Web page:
Aftermath of Iraq bomb attack Sept 15
Aftermath of Iraq bomb attack Sept 15 Reuters

At least 28 people have been killed and scores in injured in a string of deadly attacks across Iraq, including an assassination attempt on a member of parliament in the capital Baghdad Sunday.

In a pattern that is becoming all too familiar for residents of the capital, a string of apparently coordinated car bombings ripped through predominantly Shia areas. Worst hit was the majority-Shia city of Hilla and its environs, where four car bombs killed 16 people, according to police and medics.

Meanwhile, in Baghdad the head of the provincial council and member of parliament Riyadh al-Adhadh escaped unharmed from a bomb attack on a convoy he was travelling in, in an apparent assassination bid. Two people were killed, and four injured in that attack.

Al Adhadh is a Sunni politician, and a number of the targets in today's attacks were Sunni-majority cities such as Abu Ghraib, Baquba and Mosul. It is unclear who was behind those particular attacks, as no one has yet claimed responsibility. Shia militias have often engaged in revenge attacks against Sunni Muslims, but it is equally possible that Al Qaeda had chosen those targets either in a bid to stoke further conflict or in order to attack political opponents within the Sunni community.

It is the latest chapter in Iraq's bloodiest period since the height of the US-led Coalition's counter-insurgency campaign in 2008, with 4,000 dead so far this year.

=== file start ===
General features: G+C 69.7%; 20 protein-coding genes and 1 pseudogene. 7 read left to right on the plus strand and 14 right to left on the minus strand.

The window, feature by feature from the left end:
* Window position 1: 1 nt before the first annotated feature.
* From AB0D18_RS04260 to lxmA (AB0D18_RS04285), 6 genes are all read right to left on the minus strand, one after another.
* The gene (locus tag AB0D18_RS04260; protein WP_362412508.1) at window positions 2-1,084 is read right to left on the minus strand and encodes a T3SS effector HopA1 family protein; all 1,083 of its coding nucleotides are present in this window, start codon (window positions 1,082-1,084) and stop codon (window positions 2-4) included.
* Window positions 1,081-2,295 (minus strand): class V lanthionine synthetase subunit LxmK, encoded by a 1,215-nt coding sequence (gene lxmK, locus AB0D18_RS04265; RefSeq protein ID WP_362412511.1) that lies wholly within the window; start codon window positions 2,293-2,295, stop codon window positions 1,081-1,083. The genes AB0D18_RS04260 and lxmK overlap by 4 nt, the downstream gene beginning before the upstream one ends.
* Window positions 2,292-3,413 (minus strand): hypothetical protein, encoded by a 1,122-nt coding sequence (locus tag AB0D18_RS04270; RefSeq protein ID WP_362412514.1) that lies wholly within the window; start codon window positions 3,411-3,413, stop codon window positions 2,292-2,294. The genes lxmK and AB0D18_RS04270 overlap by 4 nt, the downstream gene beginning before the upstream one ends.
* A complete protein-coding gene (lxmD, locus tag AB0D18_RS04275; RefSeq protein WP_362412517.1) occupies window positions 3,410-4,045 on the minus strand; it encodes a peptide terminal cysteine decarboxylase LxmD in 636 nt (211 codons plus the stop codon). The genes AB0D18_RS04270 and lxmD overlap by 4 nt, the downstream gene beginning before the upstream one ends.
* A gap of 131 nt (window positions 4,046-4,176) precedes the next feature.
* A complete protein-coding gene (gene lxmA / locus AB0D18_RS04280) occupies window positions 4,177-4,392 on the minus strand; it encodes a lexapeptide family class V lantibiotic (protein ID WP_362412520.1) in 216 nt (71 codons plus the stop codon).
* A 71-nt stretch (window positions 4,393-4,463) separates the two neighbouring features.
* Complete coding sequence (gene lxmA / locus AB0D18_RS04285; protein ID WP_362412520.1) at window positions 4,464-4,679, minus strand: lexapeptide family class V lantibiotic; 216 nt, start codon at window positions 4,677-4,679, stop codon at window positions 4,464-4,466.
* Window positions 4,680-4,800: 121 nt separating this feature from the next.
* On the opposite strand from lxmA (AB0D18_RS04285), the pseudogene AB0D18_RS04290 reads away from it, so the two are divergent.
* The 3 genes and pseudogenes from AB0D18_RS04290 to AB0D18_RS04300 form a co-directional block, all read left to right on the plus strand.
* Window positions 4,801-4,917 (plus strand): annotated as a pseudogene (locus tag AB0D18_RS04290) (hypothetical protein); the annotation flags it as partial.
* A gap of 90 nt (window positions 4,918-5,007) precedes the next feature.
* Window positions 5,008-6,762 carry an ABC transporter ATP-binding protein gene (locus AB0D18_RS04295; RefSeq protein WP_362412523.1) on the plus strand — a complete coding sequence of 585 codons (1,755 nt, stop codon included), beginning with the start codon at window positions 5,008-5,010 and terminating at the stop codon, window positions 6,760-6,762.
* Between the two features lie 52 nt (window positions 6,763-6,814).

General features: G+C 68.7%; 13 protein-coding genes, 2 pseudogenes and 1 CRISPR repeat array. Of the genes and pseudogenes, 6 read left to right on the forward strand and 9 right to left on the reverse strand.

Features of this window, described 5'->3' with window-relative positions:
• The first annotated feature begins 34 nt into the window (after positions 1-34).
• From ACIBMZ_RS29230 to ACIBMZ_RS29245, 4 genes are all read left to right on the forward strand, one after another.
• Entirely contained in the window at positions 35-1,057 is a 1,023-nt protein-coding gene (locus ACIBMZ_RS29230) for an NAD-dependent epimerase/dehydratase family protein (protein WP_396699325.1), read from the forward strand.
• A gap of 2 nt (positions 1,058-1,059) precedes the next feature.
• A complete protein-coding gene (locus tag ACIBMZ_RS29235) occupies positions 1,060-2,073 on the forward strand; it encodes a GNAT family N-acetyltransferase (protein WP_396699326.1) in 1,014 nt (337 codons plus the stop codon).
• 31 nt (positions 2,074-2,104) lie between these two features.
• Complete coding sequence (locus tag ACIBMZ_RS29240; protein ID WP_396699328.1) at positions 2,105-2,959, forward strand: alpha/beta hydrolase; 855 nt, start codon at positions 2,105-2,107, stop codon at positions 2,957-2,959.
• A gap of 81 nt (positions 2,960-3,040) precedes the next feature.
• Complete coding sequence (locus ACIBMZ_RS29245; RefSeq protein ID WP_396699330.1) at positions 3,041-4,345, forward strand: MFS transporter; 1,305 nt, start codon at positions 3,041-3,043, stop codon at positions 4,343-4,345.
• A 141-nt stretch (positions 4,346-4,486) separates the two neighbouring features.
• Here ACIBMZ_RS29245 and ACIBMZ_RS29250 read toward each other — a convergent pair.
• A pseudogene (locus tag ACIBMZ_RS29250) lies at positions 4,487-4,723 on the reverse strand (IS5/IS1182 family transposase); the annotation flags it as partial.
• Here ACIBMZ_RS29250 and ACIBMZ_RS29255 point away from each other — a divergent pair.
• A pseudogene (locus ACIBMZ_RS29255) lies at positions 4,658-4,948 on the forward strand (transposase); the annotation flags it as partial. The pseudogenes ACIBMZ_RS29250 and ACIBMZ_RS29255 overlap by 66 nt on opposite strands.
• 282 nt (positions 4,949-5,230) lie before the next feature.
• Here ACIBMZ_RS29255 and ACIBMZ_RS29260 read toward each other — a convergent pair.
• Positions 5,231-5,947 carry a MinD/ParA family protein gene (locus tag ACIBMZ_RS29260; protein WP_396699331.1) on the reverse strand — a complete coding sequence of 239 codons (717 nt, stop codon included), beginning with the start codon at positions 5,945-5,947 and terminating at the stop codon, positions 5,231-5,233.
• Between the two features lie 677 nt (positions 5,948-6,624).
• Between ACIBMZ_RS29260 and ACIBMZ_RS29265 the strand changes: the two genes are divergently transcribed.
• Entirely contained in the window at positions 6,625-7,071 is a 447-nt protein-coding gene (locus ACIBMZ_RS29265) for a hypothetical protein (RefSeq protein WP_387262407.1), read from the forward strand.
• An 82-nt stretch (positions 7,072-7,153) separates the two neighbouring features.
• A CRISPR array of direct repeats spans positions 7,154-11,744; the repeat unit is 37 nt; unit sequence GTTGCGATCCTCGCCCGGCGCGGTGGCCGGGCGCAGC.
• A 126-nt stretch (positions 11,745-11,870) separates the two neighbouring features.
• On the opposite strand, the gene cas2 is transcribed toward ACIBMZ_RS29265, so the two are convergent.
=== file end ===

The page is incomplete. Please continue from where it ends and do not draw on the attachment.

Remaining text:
Western forces have since withdrawn from Iraq, but have left behind a country that is far from stable - wallowing in a political stalemate and a widening sectarian chasm between the country's Shia majority and Sunni minority. Under Saddam Hussein's rule, the Sunni minority - which comprises around 40% of the Iraqi population - was empowered at the expense of the Shia majority.

Since Saddam's ouster the country's Shia majority has risen to the top of Iraq's political pile, and many Sunnis now complain of discrimination at the hands of authorities. This - along with the raging sectarian conflict in neighboring Syria - has fueled an Al Qaeda resurgence in Iraq. That has meant a serious escalation in sectarian attacks targeting the Shia population, which in turn has provoked a crackdown by security forces on the Sunni areas suspected of harboring the terrorists.

But that government crackdown - in spite of many tactical successes in dismantling local Al Qaeda cells - seems to have done little to quell the overall wave of violence. If anything, the perception that authorities are targeting the Sunni population is fanning the flames of resentment, and amplifying Al Qaeda's call to arms.

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